Vulnerable Christians in the Middle East are victims of the policy of regime change

A man is comforted by others as he mourns over Egyptian Coptic Christians who were captured in Libya and killed by militants affiliated with the Islamic State group, in the village of el-Aour, near Minya, 220 kilometers (135 miles) south of Cairo, Egypt in 2015. Christians are increasingly vulnerable in the Middle East. (AP Photo/Hassan Ammar)
A man is comforted by others as he mourns over Egyptian Coptic Christians who were captured in Libya and killed by militants affiliated with the Islamic State group, in the village of el-Aour, near Minya, 220 kilometers (135 miles) south of Cairo, Egypt in 2015. Christians are increasingly vulnerable in the Middle East. (AP Photo/Hassan Ammar)

You quote Lord Carey, a former archbishop of Canterbury, accusing the government of neglecting persecuted Christian refugees fleeing Islamic extremists in Syria.

Lord Carey should know, however, that the government along with that of France, the US and others are hardly bystanders but participants in wars of regime change across a large part of the Arab and Muslim world from northern Africa to Afghanistan.

Letters to Editor

Letters to Editor

These regime wars have created chaos and opportunities for these rebel groups who are clearly overwhelmingly Islamist in number and outlook to expand the power and reach of their brutal Islamic intolerance, oppression of women, general backwardness, contempt for religious freedom and the destruction of indigenous Christian communities in Syria and Iraq which have paid the price of these policies with their lives, in the destruction of their churches, communities and their futures.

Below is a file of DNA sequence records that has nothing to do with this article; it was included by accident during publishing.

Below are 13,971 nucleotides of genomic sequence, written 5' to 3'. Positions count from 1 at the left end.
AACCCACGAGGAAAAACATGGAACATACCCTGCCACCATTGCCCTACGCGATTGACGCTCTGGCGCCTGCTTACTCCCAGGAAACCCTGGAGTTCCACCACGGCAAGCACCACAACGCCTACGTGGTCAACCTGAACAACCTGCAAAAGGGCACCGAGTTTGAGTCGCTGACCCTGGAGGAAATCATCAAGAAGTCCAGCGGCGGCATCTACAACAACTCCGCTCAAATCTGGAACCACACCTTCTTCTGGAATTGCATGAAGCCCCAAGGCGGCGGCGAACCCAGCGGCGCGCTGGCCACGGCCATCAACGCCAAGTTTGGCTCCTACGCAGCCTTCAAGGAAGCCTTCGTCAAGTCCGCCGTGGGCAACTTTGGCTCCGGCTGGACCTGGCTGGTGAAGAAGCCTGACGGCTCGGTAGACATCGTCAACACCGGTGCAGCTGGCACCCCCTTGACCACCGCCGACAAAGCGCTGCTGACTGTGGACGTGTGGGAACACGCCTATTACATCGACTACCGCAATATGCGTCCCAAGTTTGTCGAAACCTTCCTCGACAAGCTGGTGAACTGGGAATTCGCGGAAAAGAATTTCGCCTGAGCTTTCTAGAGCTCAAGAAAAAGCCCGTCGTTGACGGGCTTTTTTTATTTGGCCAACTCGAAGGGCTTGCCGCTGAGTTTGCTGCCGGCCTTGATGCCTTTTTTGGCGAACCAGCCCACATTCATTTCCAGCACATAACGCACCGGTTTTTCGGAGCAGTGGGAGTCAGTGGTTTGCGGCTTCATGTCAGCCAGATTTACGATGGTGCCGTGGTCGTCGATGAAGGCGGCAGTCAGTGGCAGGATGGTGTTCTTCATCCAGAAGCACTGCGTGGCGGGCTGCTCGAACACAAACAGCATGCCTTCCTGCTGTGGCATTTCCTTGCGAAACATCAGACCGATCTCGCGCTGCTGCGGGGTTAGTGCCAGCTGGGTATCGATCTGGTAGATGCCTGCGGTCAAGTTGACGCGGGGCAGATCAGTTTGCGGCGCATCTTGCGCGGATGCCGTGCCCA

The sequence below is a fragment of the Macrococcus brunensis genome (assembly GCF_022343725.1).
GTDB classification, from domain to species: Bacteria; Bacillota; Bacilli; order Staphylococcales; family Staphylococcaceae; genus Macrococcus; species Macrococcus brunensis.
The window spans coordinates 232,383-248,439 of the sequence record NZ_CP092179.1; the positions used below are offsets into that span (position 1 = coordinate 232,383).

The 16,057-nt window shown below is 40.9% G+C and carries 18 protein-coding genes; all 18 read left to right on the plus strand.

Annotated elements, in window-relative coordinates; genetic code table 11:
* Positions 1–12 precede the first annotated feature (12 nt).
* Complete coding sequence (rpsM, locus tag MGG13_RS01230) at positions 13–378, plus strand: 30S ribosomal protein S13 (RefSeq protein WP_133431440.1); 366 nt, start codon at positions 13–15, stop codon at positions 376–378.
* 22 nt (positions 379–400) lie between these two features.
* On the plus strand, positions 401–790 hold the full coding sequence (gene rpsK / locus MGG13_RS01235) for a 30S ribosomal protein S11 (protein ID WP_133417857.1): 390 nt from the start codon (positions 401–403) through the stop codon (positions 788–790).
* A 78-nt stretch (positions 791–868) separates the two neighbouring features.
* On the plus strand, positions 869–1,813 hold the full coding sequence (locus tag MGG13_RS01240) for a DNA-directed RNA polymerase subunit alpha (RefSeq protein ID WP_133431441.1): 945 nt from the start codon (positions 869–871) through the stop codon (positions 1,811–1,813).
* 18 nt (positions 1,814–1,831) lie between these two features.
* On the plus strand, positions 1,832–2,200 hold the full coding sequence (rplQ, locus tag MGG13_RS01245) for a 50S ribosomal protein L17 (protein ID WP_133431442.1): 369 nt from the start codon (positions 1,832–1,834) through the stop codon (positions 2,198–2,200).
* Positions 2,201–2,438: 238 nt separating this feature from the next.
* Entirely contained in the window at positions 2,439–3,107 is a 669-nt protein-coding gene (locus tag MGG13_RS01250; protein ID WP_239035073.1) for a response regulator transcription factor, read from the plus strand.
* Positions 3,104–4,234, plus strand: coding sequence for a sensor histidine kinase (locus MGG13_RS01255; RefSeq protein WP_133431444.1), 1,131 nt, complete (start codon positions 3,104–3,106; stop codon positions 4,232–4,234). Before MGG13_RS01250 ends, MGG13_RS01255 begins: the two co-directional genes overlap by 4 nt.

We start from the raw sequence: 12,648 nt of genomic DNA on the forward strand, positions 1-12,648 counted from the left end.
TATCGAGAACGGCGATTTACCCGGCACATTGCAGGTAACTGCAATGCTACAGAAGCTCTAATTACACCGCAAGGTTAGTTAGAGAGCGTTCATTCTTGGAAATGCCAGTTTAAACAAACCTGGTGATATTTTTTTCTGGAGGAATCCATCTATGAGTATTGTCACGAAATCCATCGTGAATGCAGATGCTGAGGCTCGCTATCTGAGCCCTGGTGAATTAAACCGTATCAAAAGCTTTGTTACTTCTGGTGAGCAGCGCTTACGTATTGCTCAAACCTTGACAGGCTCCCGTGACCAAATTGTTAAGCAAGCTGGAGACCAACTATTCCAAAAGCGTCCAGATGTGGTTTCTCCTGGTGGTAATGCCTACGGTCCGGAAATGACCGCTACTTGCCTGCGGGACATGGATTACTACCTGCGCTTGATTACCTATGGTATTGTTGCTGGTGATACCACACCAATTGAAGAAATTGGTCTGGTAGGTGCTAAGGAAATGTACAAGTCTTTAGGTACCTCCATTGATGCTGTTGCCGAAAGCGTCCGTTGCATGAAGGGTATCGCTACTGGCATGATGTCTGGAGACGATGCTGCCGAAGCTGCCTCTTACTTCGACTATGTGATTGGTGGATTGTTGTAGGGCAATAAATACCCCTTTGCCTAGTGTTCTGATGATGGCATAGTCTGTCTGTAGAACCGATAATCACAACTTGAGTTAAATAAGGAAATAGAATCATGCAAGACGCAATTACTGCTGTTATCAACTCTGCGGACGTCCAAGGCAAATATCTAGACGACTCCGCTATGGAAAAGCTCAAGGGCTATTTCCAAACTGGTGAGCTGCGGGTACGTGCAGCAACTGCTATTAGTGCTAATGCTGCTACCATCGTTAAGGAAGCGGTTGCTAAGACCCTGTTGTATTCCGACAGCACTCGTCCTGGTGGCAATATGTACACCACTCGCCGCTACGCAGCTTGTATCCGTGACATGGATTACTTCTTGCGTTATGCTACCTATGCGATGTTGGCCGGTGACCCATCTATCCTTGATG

Unfortunately it is apparent that Christians are increasingly isolated and vulnerable in the Middle East – witness what is happening in Egypt as a result of hostile Islamic fundamentalism.

With the possible exception of Egypt and the Lebanon, Christians in the Middle East have now no state actors to defend them.

Unlike the Shi’ite community which has Iran and Iraq or the Sunni community which has Saudi Arabia, Turkey and the Gulf States, Syrian and Iraqi Christians have no effective pluralist state to protect them as your article clearly indicates.

The regimes of Syria and Iraq prior to 2003 were able to protect their Christians against Islamists, but have been in the case of Iraq destroyed and in the case of Syria severely weakened.

The new state of Iraq is based on Islamic law and dominated by sectarian conflict between Shi’ite and Sunni.

Syria is under attack from an Islamic onslaught supported by the government which claims that there are moderate rebels.

The ongoing destruction of the Syrian Christian communities, however, is a brutal reality check to this self-serving fantasy.

It is well passed the time for the regime-change warriors to stop turning more and more countries in the Middle East into Islamic states and instead become protectors of Middle East Christians and not the defenders of their enemies.

If Lord Carey wants to help Christians in the middle east have a future in their own countries, instead of being refugees in foreign lands, then he should be urging his government to put religious freedom and tolerance at the very core of their policies and work with others, including Russia, through the structures of the United Nations, to strengthen the peace process and the UN-sponsored talks on Syria, to bring this war to an end and replace violence with politics and dialogue to make Syria safe for its Christian communities again.

Laurence Moffat, Crossgar